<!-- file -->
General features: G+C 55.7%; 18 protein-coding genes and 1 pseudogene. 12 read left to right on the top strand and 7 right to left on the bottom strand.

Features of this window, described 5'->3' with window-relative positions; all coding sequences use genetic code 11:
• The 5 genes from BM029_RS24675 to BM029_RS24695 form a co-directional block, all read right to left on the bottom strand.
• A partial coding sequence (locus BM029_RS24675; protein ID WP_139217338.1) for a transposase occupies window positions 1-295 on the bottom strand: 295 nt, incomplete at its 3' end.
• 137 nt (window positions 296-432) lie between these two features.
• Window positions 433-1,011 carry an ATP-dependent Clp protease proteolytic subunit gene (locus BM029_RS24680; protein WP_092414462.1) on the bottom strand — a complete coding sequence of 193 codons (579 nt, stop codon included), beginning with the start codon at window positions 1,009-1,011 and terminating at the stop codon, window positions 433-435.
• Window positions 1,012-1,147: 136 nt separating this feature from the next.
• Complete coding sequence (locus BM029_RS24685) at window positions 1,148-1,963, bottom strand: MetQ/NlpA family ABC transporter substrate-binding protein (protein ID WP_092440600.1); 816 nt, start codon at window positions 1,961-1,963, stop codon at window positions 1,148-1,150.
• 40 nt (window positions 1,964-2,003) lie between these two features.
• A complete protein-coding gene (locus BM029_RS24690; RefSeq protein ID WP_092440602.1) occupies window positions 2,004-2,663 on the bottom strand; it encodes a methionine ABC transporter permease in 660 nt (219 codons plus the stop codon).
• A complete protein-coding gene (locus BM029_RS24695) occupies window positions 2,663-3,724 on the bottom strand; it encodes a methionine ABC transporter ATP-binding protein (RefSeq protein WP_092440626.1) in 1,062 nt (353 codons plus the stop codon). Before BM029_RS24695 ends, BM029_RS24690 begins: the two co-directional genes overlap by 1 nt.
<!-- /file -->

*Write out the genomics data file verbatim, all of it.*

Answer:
General features: G+C 55.7%; 18 protein-coding genes and 1 pseudogene. 12 read left to right on the top strand and 7 right to left on the bottom strand.

Features of this window, described 5'->3' with window-relative positions; all coding sequences use genetic code 11:
• The 5 genes from BM029_RS24675 to BM029_RS24695 form a co-directional block, all read right to left on the bottom strand.
• A partial coding sequence (locus BM029_RS24675; protein ID WP_139217338.1) for a transposase occupies window positions 1-295 on the bottom strand: 295 nt, incomplete at its 3' end.
• 137 nt (window positions 296-432) lie between these two features.
• Window positions 433-1,011 carry an ATP-dependent Clp protease proteolytic subunit gene (locus BM029_RS24680; protein WP_092414462.1) on the bottom strand — a complete coding sequence of 193 codons (579 nt, stop codon included), beginning with the start codon at window positions 1,009-1,011 and terminating at the stop codon, window positions 433-435.
• Window positions 1,012-1,147: 136 nt separating this feature from the next.
• Complete coding sequence (locus BM029_RS24685) at window positions 1,148-1,963, bottom strand: MetQ/NlpA family ABC transporter substrate-binding protein (protein ID WP_092440600.1); 816 nt, start codon at window positions 1,961-1,963, stop codon at window positions 1,148-1,150.
• 40 nt (window positions 1,964-2,003) lie between these two features.
• A complete protein-coding gene (locus BM029_RS24690; RefSeq protein ID WP_092440602.1) occupies window positions 2,004-2,663 on the bottom strand; it encodes a methionine ABC transporter permease in 660 nt (219 codons plus the stop codon).
• A complete protein-coding gene (locus BM029_RS24695) occupies window positions 2,663-3,724 on the bottom strand; it encodes a methionine ABC transporter ATP-binding protein (RefSeq protein WP_092440626.1) in 1,062 nt (353 codons plus the stop codon). Before BM029_RS24695 ends, BM029_RS24690 begins: the two co-directional genes overlap by 1 nt.